8,000BC - 1,000BC

Around 10,000 years ago, the Archaic Period began with the large herd animals extinct, the climate warming and the human population growing rapidly. This period is also known as the time of the "hunters and gatherers." People were now living in small semi-permanent villages and gathered local nuts, roots and berries for their diet. With changes in climate, fauna, food sources, the Archaic people began to develop tools to adapt to their changing environment.


Atlatl Handle from the Archaic Period. 


The Atl-atl, or spear thrower, was a technological breakthrough as important to ancient man as the invention of the gun to our more recent ancestors. 

The long shaft that is propelled from the atlatl handle is called the dart. River cane was frequently used in making these darts and they often attained a length of 6 or 7 feet. The flint points are attached to a smaller hard wood or bone shaft called a foreshaft, which in turn, is inserted into a hollow socket on the river cane dart. These foreshafts were not permanently attached and would detach from the main atlatl spear shaft to stay in the animal or target they struck. The atlatl dart could then be picked up and another foreshaft quickly inserted for another shot. By using a two-piece spear, the Native Americans could carry many of the small foreshafts while hunting and only need to carry one of the long dart shafts. This gave the convenience of multiple shots in an easy to carry package. The atlatl was in essence a "repeating spear" and is a classic example of early mans ingenuity.

Food Processing 

While hunting for meat was a main source of protein and nourishment, other foodstuffs were also necessary for a healthy diet. Much of the food, like nuts and berries, was gathered in the wild, while other types of food were gained through the cultivation of crops. Native American's would use a number of different items to aid in the processing of food.

Pestle, ca. 5500 BC - 1000 BC.

Hammerstone, ca. 5500 BC - 1000 BC. 


Not all artifacts and tools that the Native Americans used were made out of flint and created by knapping. Some tools, ornaments and other necessities were fashioned in other ways. One such method is called pecking and grinding. To create with pecking, a grinding method, a round rock, called a hammerstone, was held in one hand and used to strike the surface of the rock being shaped into the tool. Each time the hammerstone struck the rock, it would remove small portions of it. This process, called pecking, would shape the tool into its desired form. Once the tool was close to the desired shape, it was then ground or sanded with the use of sandstone until it was completed. A cutting edge was then ground or sanded along the bit edge.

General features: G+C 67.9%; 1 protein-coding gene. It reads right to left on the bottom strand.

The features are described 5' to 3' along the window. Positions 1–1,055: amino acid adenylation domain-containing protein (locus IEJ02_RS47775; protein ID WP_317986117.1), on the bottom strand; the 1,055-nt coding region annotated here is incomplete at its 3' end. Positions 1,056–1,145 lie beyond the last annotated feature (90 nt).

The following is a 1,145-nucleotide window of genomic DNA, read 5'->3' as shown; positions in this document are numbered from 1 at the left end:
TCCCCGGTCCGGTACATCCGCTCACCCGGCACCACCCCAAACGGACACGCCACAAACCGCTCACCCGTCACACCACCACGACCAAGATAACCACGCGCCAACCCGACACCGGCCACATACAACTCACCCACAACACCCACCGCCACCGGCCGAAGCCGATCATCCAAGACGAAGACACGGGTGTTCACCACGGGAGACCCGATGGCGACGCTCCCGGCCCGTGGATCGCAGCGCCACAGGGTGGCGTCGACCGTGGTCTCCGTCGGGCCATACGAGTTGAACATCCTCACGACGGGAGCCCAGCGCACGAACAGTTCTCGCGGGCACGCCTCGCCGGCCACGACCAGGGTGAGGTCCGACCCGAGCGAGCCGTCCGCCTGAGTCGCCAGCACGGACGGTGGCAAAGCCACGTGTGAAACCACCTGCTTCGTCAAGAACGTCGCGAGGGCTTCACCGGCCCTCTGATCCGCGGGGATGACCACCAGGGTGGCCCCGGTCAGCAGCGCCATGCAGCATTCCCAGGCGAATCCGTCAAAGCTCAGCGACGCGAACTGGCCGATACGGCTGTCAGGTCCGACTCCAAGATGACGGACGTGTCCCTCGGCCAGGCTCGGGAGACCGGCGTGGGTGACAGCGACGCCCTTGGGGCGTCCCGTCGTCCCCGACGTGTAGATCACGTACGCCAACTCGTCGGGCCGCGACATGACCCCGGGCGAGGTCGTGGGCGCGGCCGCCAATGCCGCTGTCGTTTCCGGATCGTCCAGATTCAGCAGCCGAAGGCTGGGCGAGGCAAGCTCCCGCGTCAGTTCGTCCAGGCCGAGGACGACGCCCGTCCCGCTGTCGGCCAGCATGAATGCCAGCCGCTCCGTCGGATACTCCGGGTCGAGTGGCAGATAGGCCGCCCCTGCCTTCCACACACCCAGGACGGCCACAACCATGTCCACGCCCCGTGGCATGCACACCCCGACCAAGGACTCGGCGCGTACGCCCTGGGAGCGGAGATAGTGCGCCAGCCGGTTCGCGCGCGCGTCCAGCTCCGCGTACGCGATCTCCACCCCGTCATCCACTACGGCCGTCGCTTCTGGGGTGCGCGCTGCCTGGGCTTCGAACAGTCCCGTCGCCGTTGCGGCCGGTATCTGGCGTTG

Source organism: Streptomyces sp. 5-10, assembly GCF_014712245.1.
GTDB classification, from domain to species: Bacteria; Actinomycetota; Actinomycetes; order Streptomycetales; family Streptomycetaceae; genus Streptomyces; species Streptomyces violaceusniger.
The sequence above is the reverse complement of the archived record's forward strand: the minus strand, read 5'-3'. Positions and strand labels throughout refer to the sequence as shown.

Woodworking Tools

Wood was just as important to early man as it is to us today. Methods of acquiring and working wood haven't changed much over the years. Axes, celts, gouges, chisels and tools of many different configurations were used to chop down and shape wood.

Hematite Axe, found in Texarkana, AR. 

Bannerstones, sometimes called atlatl weights, were mounted on spear-throwers for balance. They may also have been indicators of rank, or status, or served a cerimonial purpose.


Banenrstones are  unique items that come in many different forms, such as wing, saddleback and pick. Bannerstones can be found over most of North America, but are far more common east of the Mississippi River. Like axes and other hardstone items, they are fashioned by using the peck and grinding technique.

Bannerstones have been found associated with atlatls at a place called Indian Knoll in Kentucky. While it is known that  some of bannerstones were used as atlatl components, different styles of could have served different functions. They are often made of very colorful and high-grade material.